10.3. Creating the Readout program

The readout program interacts with your electronics to read data from your detector system. In response to a trigger, it will execute code you write or incorporate to read an event.

We are going to use the SBS readout framework. This framwork requires that the computer you use to read events is attached to your VME crate with an SBS interface card pair connected with an optical fibre cable.

Creating the reaout program requires that you:

10.3.1. Obtaining the Readout Skeleton

The readout skeleton is part of NSCLDAQ. For this example we are going to use the most recent version of NSCLDAQ-11.0 We are going to set up environment variables for that version of NSCLDAQ, make a directory called readout in our current working directory and copy the SBS skeleton into that directory:

. /usr/opt/daq/11.0/daqsetup                 # Define env variables
mkdir readout                                # make an empty directory.
cd readout                                  
cp $DAQROOT/skeletons/sbs/* .                # Copy the skeleton.

The Readout skeleton is a template that can be modified to build a functional readout program. In the next two section, we'll do just that.

10.3.2. Writing the Event segment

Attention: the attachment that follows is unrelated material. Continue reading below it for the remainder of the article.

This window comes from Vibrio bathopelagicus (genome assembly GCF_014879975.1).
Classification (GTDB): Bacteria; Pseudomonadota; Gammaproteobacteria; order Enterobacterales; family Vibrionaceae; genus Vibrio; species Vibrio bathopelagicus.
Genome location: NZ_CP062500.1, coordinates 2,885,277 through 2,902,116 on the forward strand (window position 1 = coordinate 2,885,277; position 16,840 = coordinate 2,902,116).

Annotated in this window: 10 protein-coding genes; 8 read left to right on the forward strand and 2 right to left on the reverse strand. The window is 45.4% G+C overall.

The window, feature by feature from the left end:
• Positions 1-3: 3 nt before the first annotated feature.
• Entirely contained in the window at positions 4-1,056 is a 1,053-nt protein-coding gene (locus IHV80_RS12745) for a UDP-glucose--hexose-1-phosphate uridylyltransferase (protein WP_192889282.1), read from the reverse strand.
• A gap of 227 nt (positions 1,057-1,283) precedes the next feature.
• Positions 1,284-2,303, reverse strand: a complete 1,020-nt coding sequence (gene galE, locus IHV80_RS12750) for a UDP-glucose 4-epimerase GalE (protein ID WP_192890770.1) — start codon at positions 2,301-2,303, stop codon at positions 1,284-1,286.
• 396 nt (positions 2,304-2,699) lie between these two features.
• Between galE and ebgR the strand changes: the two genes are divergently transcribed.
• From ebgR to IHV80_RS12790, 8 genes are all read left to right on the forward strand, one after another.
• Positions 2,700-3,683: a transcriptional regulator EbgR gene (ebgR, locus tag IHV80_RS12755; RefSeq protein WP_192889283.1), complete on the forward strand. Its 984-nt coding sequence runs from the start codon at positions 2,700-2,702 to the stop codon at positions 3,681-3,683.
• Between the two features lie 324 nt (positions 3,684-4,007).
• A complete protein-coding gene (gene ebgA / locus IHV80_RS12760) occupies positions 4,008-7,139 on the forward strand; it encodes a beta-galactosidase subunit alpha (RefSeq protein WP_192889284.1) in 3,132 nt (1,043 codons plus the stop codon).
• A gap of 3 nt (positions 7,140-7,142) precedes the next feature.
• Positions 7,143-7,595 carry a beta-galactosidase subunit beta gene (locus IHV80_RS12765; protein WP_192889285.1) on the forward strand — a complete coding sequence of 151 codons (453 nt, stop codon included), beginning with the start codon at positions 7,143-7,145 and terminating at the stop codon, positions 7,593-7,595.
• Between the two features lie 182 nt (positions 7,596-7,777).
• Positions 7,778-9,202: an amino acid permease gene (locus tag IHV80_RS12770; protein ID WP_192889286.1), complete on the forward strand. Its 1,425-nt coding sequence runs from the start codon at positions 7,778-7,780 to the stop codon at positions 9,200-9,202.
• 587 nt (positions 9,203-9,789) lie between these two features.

The Readout program responds to triggers (we'll get to triggers in the next section) by executing one or more event segments to read data from the hardware into an event buffer. You can register as many event segments as you want. Event segments allow you to organize the readout of your experiment into logical chunks. Often event segments will readout one of several detector subsystems that make up your experiment.

Event segments are C++ classes that are derived from the base class CEventSegment. The base class defines the interface between your event segment and the SBS readout framework. The base class provides reasonable default implementations for most of these interfaces so you only need to implement the interfaces your event segment needs.

We are going to implement:

See $DAQROOT/include/sbsreadout/CEventSegment.h and the online reference for CEventSegment in http://docs.nscl.msu.edu/daq for more information about the interface this class defines.

Here is a header that describes the class we are going to write:

Example 10-1. V775 Event Segment (V775EventSegment.h).